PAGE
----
Two Paths to Judicial Power: The Basic Structure Doctrine and Public Interest Litigation in Comparative Perspective
12 San Diego International Law Journal 175 (2010)
48 Pages Posted: 19 Aug 2013
Date Written: May 18, 2010
This article examines two critical "moments" in the expansion of judicial power in India: the assertion of the basic structure doctrine and the development of the PIL regime in the post-Emergency Indian Court. The Indian Supreme Court asserted two key functional roles in these moments: (1) the role of a constitutional guardian in asserting its role in preserving the basic structure of the Constitution, and (2) as a champion of the rule of law and responsible governance in developing PIL. Though both moments were significant in the empowerment of the Indian Supreme Court, I argue that development of PIL was the critical turning point in the transformation of the Indian Supreme Court. Through PIL, the Court became an auditor and active participant in the governance of the Indian polity. After examining the development of the basic structure doctrine and public interest litigation, the article seeks to assess the relative importance of these two "moments" and paths in the context of the development of judicial power in India, and then situates the two moments and paths in a comparative context. The article concludes by assessing both moments and paths' relative strengths and weaknesses as legitimation strategies.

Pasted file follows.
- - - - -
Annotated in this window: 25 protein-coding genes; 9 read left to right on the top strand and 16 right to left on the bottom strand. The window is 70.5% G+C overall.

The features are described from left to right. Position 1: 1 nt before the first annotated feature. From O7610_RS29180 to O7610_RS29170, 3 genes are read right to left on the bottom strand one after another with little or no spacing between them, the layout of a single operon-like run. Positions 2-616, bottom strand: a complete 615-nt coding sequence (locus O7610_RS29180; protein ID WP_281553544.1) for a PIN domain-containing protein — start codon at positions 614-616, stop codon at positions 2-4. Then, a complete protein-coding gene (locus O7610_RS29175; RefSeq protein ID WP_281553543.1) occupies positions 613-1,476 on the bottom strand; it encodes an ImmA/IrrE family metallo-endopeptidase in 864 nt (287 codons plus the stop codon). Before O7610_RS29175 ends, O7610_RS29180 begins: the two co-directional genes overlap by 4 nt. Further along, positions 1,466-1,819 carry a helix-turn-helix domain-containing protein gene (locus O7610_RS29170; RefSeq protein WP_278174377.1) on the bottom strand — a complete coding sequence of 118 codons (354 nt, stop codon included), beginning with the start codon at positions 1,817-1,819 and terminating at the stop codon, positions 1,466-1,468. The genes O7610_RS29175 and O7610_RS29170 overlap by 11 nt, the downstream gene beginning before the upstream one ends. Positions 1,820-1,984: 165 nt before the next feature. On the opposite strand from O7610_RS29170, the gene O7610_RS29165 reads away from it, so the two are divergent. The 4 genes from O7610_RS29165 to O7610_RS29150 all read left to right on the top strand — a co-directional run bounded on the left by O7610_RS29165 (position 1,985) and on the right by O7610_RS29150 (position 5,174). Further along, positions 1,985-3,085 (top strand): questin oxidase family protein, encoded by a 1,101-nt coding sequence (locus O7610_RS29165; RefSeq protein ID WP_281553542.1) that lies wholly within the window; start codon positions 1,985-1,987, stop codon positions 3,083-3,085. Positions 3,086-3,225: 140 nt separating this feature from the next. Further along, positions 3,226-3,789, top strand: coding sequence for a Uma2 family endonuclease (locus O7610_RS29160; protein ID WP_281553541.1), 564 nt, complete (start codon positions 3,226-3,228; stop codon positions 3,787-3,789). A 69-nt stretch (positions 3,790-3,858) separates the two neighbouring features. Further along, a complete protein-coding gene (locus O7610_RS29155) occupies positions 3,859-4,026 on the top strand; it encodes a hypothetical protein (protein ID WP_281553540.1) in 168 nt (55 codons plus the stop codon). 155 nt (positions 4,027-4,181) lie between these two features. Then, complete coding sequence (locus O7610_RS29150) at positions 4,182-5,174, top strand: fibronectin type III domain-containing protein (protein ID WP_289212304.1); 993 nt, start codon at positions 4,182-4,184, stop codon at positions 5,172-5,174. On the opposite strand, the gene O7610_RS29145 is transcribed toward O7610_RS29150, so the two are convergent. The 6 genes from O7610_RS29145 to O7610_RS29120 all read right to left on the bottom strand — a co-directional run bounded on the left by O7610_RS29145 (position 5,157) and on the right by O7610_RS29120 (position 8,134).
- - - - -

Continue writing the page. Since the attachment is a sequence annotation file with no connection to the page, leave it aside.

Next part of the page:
Keywords: Comparative Law, India, Basic Structure Doctrine, Public Interest Litigation, Supreme Court of India
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